Nada Surf – Blankest Year    (Buy on iTunes)

Fountains of Wayne – Sink to the Bottom    (Buy on iTunes)

The Classic Crime – The Coldest Heart    (Buy on iTunes)

Just Another Day at the Office

I just came across this article I wrote at the very beginning of my career as a pastry chef. It is so nice to look back on one of my first experiences in the food industry. Pretty amazing to know that years later, the challenges remain the same.

4:30 AM should not belong to the waking. Although technically morning, there is nothing about this hour that welcomes consciousness. But as a baker, I am already awake, bathed and starting my day an hour and half before my local Starbucks opens.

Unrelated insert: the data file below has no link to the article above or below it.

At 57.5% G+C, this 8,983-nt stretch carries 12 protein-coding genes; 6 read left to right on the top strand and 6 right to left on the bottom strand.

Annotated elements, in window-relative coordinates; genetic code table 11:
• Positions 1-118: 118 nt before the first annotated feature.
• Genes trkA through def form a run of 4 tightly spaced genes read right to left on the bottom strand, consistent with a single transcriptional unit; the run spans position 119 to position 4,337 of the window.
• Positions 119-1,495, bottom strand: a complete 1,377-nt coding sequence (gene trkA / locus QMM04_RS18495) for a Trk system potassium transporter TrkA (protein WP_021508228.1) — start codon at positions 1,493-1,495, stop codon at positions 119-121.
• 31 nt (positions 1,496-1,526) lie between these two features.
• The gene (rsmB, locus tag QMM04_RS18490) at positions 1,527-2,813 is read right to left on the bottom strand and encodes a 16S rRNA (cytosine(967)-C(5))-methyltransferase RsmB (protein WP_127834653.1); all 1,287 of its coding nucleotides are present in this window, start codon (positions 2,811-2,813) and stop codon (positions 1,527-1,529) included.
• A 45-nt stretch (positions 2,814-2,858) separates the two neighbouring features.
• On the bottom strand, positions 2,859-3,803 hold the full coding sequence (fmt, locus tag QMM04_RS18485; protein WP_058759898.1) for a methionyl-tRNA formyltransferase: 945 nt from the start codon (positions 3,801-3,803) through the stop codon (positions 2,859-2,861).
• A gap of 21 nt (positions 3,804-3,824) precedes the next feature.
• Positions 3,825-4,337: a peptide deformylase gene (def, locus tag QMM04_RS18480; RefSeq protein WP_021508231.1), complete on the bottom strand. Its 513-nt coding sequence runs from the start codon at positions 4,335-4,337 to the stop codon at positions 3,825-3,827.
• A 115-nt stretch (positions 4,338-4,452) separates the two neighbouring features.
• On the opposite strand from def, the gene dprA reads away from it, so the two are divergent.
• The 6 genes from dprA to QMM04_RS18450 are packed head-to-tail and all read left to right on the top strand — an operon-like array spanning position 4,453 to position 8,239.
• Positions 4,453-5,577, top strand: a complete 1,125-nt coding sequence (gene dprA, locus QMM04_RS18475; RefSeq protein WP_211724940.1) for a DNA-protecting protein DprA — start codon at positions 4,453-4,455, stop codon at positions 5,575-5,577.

I work at a high–end cupcake store where seventeen varieties of cupcakes are made each day in addition to special orders. I was once asked if my work ever gets boring, since I seem to do the same thing every day. The answer is no — in this industry the unexpected happens daily, and I must be prepared for whatever is thrown my way.